Edwin Hall 'Silver' ride identified

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fatr1er
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Edwin Hall 'Silver' ride identified

Post by fatr1er »


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😩
Hi is anybody able to determine the maker and age of this coin ride please?
Regards liam
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pennymachines
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Re: Barn find

Post by pennymachines »

:WELCOME: Liam!

Called 'Silver' and made by Edwin Hall circa 1966. Hall was a major British maker of kiddie rides throughout the '50s and '60s.

How do I know? Thanks to the online kiddie ride enthusiast, skylark24, who has posted here previously. Skylark's comments on a similar ride filmed at Hall's Amusements, Chapel St. Leonards on June 21st 2019:
skylark22 wrote: ""Silver" was one of the original three models that Edwin Hall & Co. released when they first started producing kiddie rides in 1953. The horse was made of wood and had "real" hair but the design was quickly modified to include a molded mane (presumably the mane was too easily pulled out/otherwise damaged). Even the molded mane underwent several changes over the years with the forelock originally raised and "windswept" and later more tidily curled, for example. Later models were made of aluminium and, after that, fibreglass. The horses continued to be manufactured with real tails until approximately 1966 when the design was updated again to have a molded tail. Earlier models also came with real leather tack, whereas the simplified later ones just had moulded, painted fibreglass saddles, bridles and harnesses.

Originally, the ride was sold on an ornately painted high semi-circular or half- decagon base, complete with a step up to it, and worked at two speeds - the horse would start out at a "trot" but would "gallop" when the leather reins were pulled, activating a mechanism connected to the bit in his mouth. I'm not sure how long this feature lasted. Later models just had a metal bar for reins (to go with their moulded saddle and bridle) so would have just worked at the one 'rocking' pace.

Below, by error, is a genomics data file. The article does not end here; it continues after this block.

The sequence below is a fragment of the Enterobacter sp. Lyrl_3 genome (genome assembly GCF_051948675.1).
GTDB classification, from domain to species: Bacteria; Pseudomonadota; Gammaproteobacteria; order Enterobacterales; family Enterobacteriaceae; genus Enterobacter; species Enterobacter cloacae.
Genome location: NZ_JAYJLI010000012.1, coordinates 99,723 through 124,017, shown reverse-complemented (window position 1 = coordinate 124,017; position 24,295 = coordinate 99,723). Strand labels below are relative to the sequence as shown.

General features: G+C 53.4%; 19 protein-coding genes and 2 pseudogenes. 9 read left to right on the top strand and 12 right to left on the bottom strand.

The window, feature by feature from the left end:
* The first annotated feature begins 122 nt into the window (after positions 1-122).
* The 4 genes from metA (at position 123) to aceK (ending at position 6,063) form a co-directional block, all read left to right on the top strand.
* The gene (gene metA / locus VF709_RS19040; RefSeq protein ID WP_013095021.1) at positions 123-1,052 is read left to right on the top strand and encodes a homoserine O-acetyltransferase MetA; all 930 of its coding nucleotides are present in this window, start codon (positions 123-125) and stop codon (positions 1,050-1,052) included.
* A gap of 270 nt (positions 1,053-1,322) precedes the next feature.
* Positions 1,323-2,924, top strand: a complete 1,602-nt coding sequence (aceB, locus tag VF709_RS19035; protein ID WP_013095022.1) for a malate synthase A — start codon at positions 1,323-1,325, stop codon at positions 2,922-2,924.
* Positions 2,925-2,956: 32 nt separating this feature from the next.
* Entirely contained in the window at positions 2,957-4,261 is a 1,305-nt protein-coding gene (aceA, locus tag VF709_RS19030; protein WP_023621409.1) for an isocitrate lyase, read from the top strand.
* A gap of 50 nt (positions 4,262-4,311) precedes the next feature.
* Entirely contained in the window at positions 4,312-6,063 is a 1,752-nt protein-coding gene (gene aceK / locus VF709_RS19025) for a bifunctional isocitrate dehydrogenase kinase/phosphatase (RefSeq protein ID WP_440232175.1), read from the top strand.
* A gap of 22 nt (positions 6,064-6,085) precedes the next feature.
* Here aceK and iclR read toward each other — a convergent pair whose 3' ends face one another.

Although usually known as "Silver" (with this name painted on the base), he seems to be called "The Cowboy Horse" or simply "Horse" in most advertising material of the time. A Pathé news clip from 1956 also shows one of these horses being painted light brown so it's possible they could be personalised at the buyer's request.

Record playing equipment was installed as an option at first, but was soon included inside the bases by default. I don't know what tune was played though. All of the horses were well and truly mute by the time I rode them.

It seems that R.G. Mitchell, who bought Edwin Hall & Co. in 1976, sold some of these horses in the late 1970s as a few have been spotted with RGM footplates or even on the RGM bases which were made for the much smaller "Rocky" ride. Whether these were manufactured by the R. G. Mitchell company, or they were just using up old Edwin Hall stock remains a mystery."